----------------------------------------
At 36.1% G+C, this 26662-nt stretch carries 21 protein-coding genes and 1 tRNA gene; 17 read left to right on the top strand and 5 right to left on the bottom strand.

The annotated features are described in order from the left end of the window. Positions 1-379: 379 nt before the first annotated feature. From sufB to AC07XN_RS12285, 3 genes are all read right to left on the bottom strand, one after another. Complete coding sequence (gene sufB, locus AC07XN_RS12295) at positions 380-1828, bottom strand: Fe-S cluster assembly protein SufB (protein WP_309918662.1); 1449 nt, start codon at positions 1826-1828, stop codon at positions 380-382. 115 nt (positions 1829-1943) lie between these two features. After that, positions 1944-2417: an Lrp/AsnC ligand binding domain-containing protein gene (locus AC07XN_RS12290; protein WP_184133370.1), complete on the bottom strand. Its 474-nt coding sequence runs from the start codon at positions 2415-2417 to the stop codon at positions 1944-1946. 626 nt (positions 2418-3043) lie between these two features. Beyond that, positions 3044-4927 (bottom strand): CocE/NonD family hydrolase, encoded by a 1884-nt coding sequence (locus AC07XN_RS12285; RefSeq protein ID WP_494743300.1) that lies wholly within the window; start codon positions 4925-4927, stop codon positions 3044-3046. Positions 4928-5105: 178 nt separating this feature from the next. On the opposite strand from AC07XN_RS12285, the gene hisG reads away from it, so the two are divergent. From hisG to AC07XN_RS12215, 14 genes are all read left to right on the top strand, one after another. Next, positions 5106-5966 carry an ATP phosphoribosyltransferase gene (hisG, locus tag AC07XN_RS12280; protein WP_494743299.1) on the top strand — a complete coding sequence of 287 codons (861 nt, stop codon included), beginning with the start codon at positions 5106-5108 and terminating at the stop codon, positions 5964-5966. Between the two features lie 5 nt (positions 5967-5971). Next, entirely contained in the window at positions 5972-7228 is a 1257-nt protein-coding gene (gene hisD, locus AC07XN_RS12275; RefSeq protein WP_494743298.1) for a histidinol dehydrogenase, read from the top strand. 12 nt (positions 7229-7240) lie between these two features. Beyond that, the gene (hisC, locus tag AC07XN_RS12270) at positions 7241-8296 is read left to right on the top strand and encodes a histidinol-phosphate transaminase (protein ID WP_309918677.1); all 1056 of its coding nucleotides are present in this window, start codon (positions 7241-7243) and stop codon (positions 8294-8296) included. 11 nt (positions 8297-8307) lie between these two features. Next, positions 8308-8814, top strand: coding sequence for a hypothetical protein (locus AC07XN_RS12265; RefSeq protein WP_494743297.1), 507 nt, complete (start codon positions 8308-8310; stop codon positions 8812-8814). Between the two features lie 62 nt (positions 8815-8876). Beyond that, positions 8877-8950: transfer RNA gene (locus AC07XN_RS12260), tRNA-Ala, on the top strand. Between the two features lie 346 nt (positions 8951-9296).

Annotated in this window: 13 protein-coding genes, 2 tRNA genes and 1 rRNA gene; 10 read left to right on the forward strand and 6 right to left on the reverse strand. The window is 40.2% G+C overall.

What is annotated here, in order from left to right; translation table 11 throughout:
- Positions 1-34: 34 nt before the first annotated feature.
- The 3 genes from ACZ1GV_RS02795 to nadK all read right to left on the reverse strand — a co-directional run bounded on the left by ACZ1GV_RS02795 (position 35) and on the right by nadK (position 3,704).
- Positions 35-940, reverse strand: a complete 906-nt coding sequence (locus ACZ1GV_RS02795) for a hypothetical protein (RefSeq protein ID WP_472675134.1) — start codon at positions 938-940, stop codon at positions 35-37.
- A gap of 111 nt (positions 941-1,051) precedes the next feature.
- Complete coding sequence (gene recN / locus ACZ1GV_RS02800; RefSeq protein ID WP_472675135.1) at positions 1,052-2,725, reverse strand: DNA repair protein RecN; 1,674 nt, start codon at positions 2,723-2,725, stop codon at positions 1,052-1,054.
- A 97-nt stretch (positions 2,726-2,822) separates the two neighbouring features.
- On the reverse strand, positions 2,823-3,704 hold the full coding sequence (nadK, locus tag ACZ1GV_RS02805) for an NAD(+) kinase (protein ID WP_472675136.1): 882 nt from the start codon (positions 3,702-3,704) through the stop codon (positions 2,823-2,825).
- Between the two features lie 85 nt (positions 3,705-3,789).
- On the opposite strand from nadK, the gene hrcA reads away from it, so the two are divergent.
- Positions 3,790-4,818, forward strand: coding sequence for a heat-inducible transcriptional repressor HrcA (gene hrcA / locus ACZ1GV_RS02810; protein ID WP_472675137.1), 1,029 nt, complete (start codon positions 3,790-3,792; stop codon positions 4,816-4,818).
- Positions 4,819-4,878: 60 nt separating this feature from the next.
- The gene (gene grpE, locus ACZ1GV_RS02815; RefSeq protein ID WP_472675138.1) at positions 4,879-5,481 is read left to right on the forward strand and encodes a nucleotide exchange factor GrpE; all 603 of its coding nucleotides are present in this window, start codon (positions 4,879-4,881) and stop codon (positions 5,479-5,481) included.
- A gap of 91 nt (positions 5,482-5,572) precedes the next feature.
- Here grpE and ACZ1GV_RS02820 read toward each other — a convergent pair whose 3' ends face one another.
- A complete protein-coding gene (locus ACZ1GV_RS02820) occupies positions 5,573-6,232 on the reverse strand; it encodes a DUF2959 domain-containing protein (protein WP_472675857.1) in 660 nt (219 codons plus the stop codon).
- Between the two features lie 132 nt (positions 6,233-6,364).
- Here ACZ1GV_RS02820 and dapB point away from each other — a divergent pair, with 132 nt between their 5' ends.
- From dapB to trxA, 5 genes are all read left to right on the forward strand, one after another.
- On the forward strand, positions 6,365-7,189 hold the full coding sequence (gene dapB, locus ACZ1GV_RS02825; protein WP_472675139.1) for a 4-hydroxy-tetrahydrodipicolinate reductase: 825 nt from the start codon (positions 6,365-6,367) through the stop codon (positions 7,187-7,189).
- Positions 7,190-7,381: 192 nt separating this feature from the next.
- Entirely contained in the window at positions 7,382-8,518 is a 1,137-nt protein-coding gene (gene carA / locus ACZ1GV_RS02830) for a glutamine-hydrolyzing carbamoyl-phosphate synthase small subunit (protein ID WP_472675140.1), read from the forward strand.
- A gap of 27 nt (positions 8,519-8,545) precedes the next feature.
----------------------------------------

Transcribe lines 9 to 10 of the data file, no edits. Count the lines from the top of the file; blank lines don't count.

- Complete coding sequence (gene recN / locus ACZ1GV_RS02800; RefSeq protein ID WP_472675135.1) at positions 1,052-2,725, reverse strand: DNA repair protein RecN; 1,674 nt, start codon at positions 2,723-2,725, stop codon at positions 1,052-1,054.
- A 97-nt stretch (positions 2,726-2,822) separates the two neighbouring features.